In normal times, the administrative rules the commission applies rarely change, Hirai said. And when they change, it’s the result of a deliberative rule-making process.
During the pandemic, Hirai noted, rules governing drinking places changed frequently — regarding social distancing, masks, vaccines, testing — and were implemented by executive order. To complicate matters further, bars without kitchens were treated differently than bars with kitchens. Perhaps the most onerous provision was a rule that allowed Liquor Commission inspectors to close establishments for 24 hours after finding a breach of a Covid-19 restriction.
Hirai said the 24-hour rule was not popular among bar owners, but said it caused them to follow Covid-19 restrictions.
“It wasn’t a punitive thing, it was a corrective thing,” she said. “In that sense, it worked. It got their attention, they tightened up their procedures, and that was the end of it all.
Bar owners remain skeptical
Bar owners have a very different perception. Think Club Rock-Za, the strip club on Boulevard Kapiolani. Nightclub lawyer Michael Green says Club Rock-Za invested thousands of dollars in signage and equipment to comply with Covid-19 restrictions but was cited anyway .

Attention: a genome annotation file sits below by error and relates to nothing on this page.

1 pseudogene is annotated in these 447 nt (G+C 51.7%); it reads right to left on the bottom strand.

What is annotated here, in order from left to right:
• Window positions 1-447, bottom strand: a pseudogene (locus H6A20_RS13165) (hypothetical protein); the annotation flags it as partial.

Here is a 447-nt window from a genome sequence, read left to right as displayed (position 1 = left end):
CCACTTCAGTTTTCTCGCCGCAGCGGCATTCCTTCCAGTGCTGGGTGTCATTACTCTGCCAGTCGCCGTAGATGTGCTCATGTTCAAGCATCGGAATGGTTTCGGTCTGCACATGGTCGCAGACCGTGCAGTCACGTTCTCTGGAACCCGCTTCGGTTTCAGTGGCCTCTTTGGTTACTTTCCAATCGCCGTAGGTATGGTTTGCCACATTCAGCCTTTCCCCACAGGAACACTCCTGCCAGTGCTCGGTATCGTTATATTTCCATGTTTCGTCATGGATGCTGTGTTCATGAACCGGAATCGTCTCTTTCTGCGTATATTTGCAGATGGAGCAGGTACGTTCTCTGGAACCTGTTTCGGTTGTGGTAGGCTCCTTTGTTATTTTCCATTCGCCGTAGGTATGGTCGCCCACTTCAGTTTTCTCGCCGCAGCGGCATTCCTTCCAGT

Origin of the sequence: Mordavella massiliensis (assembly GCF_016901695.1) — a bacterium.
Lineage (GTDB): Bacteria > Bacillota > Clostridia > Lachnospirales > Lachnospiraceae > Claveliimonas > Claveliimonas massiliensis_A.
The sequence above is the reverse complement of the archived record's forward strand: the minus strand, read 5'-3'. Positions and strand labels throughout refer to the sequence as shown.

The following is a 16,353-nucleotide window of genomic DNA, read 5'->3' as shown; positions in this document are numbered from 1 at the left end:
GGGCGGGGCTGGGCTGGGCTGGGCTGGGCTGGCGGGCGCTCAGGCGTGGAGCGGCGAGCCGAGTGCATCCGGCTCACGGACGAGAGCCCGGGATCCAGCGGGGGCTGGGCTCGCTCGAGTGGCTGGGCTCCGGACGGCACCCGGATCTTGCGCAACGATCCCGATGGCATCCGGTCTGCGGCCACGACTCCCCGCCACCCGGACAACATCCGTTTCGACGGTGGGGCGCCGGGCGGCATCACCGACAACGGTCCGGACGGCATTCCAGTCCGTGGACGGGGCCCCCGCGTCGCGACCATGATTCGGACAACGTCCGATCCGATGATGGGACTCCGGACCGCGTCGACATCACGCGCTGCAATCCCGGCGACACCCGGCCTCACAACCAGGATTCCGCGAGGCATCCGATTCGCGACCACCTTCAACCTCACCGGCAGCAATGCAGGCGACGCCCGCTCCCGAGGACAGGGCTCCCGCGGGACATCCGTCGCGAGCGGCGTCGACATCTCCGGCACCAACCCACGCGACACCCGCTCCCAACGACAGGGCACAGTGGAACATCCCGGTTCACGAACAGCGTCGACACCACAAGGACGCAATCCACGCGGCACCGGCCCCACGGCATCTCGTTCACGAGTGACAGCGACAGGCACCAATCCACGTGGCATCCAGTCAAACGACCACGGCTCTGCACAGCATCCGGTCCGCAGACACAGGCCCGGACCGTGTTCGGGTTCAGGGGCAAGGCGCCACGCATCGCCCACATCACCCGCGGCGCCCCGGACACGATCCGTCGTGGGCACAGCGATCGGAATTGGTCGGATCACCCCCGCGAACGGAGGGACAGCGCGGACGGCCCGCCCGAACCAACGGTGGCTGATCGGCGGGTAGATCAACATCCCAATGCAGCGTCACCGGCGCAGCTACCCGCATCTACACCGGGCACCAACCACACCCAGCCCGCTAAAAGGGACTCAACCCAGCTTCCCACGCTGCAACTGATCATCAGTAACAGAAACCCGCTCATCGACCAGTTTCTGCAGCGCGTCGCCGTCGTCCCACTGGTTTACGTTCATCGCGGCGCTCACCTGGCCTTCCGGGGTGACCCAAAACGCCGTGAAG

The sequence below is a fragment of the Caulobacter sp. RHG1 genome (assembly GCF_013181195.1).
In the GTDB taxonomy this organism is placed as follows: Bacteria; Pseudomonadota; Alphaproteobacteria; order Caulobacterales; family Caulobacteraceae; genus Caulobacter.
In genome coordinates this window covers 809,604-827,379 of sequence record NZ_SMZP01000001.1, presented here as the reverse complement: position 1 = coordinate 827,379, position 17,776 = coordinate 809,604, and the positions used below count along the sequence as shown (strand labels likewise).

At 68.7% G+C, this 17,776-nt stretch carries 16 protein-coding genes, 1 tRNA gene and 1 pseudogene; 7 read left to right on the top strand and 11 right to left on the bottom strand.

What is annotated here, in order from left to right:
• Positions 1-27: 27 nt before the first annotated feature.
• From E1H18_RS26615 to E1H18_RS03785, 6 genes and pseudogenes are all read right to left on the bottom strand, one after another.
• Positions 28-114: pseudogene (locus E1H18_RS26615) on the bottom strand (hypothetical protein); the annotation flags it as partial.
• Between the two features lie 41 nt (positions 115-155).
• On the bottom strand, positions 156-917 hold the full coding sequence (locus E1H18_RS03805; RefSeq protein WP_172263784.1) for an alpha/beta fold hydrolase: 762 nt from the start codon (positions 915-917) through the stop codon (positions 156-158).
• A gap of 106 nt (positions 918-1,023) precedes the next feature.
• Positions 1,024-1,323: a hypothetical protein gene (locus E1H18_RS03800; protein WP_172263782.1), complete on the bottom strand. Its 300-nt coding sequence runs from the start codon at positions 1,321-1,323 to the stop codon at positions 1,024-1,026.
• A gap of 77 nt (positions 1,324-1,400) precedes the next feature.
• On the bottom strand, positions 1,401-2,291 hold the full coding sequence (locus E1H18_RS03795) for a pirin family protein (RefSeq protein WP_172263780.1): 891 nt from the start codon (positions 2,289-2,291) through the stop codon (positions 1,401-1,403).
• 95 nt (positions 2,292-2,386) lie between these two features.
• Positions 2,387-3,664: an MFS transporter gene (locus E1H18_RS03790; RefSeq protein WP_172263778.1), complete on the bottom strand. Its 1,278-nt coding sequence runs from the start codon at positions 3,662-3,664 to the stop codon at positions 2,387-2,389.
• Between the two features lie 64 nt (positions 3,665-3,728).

Among the charges, Green said, was that Rock-Za staff improperly shouted an alert to customers and staff that commissioner inspectors had arrived. Ultimately, Green said, the commission agreed to reduce the charges to a $500 fine against a nude dancer who let her Covid-19 mask slip under her nose.
Scarlet Honolulu co-owner Robbie Baldwin is also skeptical.
“It wasn’t once, and nothing has changed,” he said. “It just keeps going and going and going.”
According to the bar’s lawsuit, tensions with the commission escalated when bar workers tried to block inspectors who tried to enter through a backdoor without showing proof of vaccinations, which the bar demanded in order to comply. to Covid mandates.